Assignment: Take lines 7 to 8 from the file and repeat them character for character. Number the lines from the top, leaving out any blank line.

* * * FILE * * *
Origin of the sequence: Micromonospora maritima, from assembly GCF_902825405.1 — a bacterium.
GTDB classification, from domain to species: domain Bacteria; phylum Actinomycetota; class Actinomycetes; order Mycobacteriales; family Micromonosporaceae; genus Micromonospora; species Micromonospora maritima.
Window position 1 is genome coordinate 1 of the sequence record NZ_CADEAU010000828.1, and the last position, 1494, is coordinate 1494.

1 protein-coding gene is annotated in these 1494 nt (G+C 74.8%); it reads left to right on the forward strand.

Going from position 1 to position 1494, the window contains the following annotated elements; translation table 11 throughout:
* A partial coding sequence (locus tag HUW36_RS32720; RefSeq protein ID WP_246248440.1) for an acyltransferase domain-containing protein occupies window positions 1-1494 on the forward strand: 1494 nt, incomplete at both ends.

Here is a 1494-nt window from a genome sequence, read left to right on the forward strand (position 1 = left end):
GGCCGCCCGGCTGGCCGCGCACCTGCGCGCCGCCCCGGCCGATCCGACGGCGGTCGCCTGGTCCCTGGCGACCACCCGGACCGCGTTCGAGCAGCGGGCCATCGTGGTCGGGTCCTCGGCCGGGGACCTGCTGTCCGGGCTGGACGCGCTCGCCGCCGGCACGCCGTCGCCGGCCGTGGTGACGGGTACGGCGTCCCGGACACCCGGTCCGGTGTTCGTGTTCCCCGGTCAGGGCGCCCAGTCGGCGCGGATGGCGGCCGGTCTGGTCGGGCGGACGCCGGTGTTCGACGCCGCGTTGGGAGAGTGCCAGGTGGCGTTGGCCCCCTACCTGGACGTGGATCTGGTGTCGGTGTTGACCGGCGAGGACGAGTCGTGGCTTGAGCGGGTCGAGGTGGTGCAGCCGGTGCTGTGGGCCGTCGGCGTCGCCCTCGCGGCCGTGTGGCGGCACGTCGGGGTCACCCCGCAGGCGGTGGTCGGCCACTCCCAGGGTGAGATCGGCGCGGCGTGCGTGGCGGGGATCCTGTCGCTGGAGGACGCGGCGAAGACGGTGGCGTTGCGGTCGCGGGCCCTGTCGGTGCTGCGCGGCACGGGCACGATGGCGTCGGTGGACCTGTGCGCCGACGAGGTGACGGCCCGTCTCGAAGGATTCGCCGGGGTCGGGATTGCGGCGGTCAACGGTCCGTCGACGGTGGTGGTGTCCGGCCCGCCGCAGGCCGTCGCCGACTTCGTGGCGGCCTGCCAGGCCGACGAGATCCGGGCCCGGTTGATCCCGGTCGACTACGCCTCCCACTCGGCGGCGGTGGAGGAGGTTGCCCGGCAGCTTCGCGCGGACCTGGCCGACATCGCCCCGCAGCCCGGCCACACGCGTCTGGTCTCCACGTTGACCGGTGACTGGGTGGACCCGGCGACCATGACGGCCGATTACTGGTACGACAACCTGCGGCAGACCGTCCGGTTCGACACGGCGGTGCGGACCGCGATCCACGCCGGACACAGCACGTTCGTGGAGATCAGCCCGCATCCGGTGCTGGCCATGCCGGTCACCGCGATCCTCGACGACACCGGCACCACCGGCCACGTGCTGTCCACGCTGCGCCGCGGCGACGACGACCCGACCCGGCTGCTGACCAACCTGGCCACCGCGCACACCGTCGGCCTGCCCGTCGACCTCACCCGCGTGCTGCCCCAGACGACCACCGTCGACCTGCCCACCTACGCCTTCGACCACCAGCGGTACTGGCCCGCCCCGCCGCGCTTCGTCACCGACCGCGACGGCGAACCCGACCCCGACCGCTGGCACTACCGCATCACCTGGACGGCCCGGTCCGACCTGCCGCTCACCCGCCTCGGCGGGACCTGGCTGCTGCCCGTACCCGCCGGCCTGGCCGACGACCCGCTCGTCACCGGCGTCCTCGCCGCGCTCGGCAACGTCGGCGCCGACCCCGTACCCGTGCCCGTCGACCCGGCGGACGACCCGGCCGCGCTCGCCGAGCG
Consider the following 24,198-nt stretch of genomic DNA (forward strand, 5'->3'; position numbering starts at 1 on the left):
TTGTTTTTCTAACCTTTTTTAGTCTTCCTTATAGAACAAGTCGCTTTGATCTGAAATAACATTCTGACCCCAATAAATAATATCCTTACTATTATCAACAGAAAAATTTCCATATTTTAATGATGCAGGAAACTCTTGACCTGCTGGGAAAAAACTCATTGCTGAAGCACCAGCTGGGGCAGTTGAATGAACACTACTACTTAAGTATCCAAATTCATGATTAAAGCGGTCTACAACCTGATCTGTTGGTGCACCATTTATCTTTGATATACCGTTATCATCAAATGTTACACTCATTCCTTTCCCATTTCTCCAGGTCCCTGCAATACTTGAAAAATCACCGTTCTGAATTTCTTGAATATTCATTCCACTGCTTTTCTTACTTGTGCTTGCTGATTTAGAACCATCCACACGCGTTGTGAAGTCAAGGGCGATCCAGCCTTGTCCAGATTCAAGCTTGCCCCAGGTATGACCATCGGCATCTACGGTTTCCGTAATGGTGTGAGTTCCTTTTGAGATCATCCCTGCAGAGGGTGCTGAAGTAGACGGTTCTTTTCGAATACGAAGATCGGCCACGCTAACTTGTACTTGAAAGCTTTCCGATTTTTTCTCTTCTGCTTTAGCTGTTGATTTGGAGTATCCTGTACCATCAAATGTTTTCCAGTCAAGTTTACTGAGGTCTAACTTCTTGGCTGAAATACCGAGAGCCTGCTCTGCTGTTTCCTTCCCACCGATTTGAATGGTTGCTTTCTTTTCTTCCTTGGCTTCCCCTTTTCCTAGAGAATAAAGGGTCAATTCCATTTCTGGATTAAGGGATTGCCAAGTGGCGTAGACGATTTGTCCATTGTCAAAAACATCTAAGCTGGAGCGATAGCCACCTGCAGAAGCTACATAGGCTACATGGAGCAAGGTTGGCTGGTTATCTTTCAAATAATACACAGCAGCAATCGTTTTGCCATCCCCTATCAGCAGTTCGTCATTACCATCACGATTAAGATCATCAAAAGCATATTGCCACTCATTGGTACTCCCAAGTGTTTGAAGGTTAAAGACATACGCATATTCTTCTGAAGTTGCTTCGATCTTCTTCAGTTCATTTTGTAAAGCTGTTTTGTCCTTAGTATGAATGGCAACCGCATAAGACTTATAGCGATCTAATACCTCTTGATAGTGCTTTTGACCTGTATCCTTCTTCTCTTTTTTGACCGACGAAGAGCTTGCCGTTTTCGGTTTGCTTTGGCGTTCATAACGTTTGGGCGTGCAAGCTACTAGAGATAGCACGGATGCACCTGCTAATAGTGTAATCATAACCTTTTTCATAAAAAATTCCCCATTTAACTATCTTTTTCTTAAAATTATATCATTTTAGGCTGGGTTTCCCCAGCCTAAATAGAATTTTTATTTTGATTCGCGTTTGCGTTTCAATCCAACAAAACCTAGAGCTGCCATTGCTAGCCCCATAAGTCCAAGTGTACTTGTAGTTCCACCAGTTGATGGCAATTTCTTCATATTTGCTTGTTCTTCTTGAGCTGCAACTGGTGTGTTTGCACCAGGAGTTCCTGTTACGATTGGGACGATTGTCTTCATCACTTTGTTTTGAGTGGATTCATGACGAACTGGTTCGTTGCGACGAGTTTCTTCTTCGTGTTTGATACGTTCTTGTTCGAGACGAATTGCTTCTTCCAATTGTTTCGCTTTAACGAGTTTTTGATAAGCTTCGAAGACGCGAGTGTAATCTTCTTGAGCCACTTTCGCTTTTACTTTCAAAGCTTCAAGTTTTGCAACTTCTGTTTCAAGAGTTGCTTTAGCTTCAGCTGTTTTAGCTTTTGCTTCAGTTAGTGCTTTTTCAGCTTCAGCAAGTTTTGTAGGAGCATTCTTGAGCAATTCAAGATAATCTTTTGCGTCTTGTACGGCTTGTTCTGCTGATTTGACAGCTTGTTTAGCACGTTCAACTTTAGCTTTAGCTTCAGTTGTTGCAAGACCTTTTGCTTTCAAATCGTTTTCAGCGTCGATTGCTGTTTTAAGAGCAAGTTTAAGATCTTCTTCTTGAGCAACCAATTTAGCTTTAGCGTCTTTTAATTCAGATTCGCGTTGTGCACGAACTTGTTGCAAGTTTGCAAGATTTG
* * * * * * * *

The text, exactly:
Here is a 1494-nt window from a genome sequence, read left to right on the forward strand (position 1 = left end):
GGCCGCCCGGCTGGCCGCGCACCTGCGCGCCGCCCCGGCCGATCCGACGGCGGTCGCCTGGTCCCTGGCGACCACCCGGACCGCGTTCGAGCAGCGGGCCATCGTGGTCGGGTCCTCGGCCGGGGACCTGCTGTCCGGGCTGGACGCGCTCGCCGCCGGCACGCCGTCGCCGGCCGTGGTGACGGGTACGGCGTCCCGGACACCCGGTCCGGTGTTCGTGTTCCCCGGTCAGGGCGCCCAGTCGGCGCGGATGGCGGCCGGTCTGGTCGGGCGGACGCCGGTGTTCGACGCCGCGTTGGGAGAGTGCCAGGTGGCGTTGGCCCCCTACCTGGACGTGGATCTGGTGTCGGTGTTGACCGGCGAGGACGAGTCGTGGCTTGAGCGGGTCGAGGTGGTGCAGCCGGTGCTGTGGGCCGTCGGCGTCGCCCTCGCGGCCGTGTGGCGGCACGTCGGGGTCACCCCGCAGGCGGTGGTCGGCCACTCCCAGGGTGAGATCGGCGCGGCGTGCGTGGCGGGGATCCTGTCGCTGGAGGACGCGGCGAAGACGGTGGCGTTGCGGTCGCGGGCCCTGTCGGTGCTGCGCGGCACGGGCACGATGGCGTCGGTGGACCTGTGCGCCGACGAGGTGACGGCCCGTCTCGAAGGATTCGCCGGGGTCGGGATTGCGGCGGTCAACGGTCCGTCGACGGTGGTGGTGTCCGGCCCGCCGCAGGCCGTCGCCGACTTCGTGGCGGCCTGCCAGGCCGACGAGATCCGGGCCCGGTTGATCCCGGTCGACTACGCCTCCCACTCGGCGGCGGTGGAGGAGGTTGCCCGGCAGCTTCGCGCGGACCTGGCCGACATCGCCCCGCAGCCCGGCCACACGCGTCTGGTCTCCACGTTGACCGGTGACTGGGTGGACCCGGCGACCATGACGGCCGATTACTGGTACGACAACCTGCGGCAGACCGTCCGGTTCGACACGGCGGTGCGGACCGCGATCCACGCCGGACACAGCACGTTCGTGGAGATCAGCCCGCATCCGGTGCTGGCCATGCCGGTCACCGCGATCCTCGACGACACCGGCACCACCGGCCACGTGCTGTCCACGCTGCGCCGCGGCGACGACGACCCGACCCGGCTGCTGACCAACCTGGCCACCGCGCACACCGTCGGCCTGCCCGTCGACCTCACCCGCGTGCTGCCCCAGACGACCACCGTCGACCTGCCCACCTACGCCTTCGACCACCAGCGGTACTGGCCCGCCCCGCCGCGCTTCGTCACCGACCGCGACGGCGAACCCGACCCCGACCGCTGGCACTACCGCATCACCTGGACGGCCCGGTCCGACCTGCCGCTCACCCGCCTCGGCGGGACCTGGCTGCTGCCCGTACCCGCCGGCCTGGCCGACGACCCGCTCGTCACCGGCGTCCTCGCCGCGCTCGGCAACGTCGGCGCCGACCCCGTACCCGTGCCCGTCGACCCGGCGGACGACCCGGCCGCGCTCGCCGAGCG